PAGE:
It's sort of gone beyond cliche at this point to say that Congress is utterly gridlocked by partisan bickering, to the extent that the Senate can barely come up with a filibuster-proof majority for a Secret Santa exchange. That's why it's kind of interesting that the battle lines over the anti-piracy (or is it pro-censorship?) SOPA bill, the biggest bit of political news in tech circles, are drawn in ways that don't match up with the traditional left-right distinction.
An early glimpse of how this issue could unite ideologically diverse politicians came when House Minority Leader Nancy Pelosi (D) and Representative Ron Paul (R) both indicated their opposition to the bill. But in some ways Paul's opposition is easy to dismiss as an outlier within his party -- yes, the presidential candidate/gadfly wants to slash taxes and dismantle half the Federal government, but he also wants to legalize heroin and let Iran get nukes, so he's not exactly an orthodox Republican.
But two other elected officials who almost always find themselves on the opposite sides of the issues are spearheading a move to front a SOPA replacement: Senator Ron Wyden (D) and Darrel Issa (R) are promoting the Online Protection and Enforcement of Digital Trade Act (called "OPEN" for short, in accordance with our Founding Fathers' wish that all laws have a stupid reductionist acronym). OPEN would, rather than creating a whole new set of Internet enforcement powers for the Justice Department, allow the U.S. International Trade Commission to fight against overseas illegal file-sharing sites (which, if you believe the RIAA's earnest letters to the editor, is what they're after anyway).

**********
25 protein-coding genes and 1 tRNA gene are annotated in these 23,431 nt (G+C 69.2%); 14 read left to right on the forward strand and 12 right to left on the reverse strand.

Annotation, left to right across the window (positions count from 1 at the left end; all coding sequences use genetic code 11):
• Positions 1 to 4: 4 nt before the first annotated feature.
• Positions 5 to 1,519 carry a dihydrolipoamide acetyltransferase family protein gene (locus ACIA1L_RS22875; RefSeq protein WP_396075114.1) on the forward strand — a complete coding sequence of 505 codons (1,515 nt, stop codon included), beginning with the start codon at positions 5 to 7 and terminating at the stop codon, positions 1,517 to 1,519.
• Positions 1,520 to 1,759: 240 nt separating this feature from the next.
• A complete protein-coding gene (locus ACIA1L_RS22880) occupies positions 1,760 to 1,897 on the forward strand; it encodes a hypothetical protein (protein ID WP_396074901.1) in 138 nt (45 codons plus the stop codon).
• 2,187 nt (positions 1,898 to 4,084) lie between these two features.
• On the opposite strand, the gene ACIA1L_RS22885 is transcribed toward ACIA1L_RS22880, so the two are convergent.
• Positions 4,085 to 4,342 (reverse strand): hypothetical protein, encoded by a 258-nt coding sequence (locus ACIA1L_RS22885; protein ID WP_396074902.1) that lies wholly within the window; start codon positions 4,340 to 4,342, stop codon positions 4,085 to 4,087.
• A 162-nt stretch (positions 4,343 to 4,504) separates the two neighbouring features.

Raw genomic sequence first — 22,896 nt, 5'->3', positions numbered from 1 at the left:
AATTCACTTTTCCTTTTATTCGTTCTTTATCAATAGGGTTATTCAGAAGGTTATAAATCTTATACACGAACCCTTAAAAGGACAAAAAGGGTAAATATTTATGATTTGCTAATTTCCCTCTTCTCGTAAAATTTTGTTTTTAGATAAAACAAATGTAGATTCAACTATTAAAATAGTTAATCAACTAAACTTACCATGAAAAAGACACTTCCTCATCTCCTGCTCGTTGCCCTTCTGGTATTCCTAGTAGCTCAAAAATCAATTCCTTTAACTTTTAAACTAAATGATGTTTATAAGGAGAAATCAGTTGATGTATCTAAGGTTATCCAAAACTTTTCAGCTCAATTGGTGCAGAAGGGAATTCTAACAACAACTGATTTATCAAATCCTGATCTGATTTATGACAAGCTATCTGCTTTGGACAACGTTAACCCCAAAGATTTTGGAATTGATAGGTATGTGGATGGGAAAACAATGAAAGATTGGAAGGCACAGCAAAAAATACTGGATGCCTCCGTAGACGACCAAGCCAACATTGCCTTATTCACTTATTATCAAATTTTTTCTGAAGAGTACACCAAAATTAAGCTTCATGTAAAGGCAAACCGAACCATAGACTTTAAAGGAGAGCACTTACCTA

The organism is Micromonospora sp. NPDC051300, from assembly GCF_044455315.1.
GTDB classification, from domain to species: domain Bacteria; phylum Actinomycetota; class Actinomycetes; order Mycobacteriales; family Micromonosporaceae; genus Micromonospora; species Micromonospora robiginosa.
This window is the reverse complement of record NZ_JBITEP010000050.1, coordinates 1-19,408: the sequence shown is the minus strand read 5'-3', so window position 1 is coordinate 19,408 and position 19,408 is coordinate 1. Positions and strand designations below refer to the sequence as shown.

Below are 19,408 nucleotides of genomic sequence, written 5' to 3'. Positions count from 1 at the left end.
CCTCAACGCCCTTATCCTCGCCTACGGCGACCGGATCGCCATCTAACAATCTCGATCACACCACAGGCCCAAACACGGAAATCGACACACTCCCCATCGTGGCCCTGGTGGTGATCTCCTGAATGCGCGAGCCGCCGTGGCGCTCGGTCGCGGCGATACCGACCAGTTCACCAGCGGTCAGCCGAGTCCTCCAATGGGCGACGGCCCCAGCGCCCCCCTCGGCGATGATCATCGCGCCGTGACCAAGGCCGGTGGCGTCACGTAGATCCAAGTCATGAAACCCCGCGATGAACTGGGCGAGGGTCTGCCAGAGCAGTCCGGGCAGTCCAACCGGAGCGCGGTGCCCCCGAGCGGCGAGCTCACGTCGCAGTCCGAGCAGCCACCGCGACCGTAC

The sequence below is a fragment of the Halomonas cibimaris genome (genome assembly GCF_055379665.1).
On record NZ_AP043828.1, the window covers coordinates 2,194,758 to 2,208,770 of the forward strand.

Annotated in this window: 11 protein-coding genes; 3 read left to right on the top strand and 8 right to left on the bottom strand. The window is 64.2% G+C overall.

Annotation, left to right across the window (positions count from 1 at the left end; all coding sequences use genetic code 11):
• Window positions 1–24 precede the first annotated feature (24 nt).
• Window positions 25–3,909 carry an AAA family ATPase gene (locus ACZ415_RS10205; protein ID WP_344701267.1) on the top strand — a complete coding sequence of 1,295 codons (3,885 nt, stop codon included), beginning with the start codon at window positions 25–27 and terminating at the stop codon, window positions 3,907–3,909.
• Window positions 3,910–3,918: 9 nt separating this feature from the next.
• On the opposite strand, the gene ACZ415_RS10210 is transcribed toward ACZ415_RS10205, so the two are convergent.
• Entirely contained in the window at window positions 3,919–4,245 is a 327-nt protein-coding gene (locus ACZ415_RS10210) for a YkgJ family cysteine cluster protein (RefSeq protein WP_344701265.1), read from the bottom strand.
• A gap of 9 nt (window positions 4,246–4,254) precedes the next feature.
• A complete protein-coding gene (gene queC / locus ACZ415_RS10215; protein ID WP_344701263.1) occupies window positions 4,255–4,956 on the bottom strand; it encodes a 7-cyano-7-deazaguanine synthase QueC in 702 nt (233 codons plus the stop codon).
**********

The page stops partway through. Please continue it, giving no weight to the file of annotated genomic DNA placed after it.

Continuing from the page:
There's no reason to believe that Wyden and Issa have agreed on pretty much anything before. Just to pick two issues out of a hat, Wyden is pro-choice and backed the health care reform bill; Issa got a 0% rating from NARAL and has a whole page on his Website about everything that he thinks is terrible about Obamacare. The fact that these two guys can come together to oppose this bill means that (a) there is hope for America yet, (b) tech issues really don't break down on left-right lines, at least all the time, or (c) the bill really is objectively awful (probably some combination of the three).
It's also worth noting that proponents of the SOPA aren't all on one side of the aisle either: it was introduced into the House by Lamar Smith, a solid conservative from Texas, and one of the main figures lobbying for its passing has been Chris Dodd, who was a Democratic Senator up until 2010 and who was one of the crafters of the Dodd-Frank financial reform regulation that Republicans hate so much.
SOPA goes to a committee vote tomorrow, though even if it passes that Issa says that the House leadership probably won't bother bringing it to a full vote. Once that's over with, he can get back to investigating the Obama administration to make good theater and everyone can focus on very loudly blaming each other for not extending the payroll tax cut, which is the number one political issue right now for normal humans.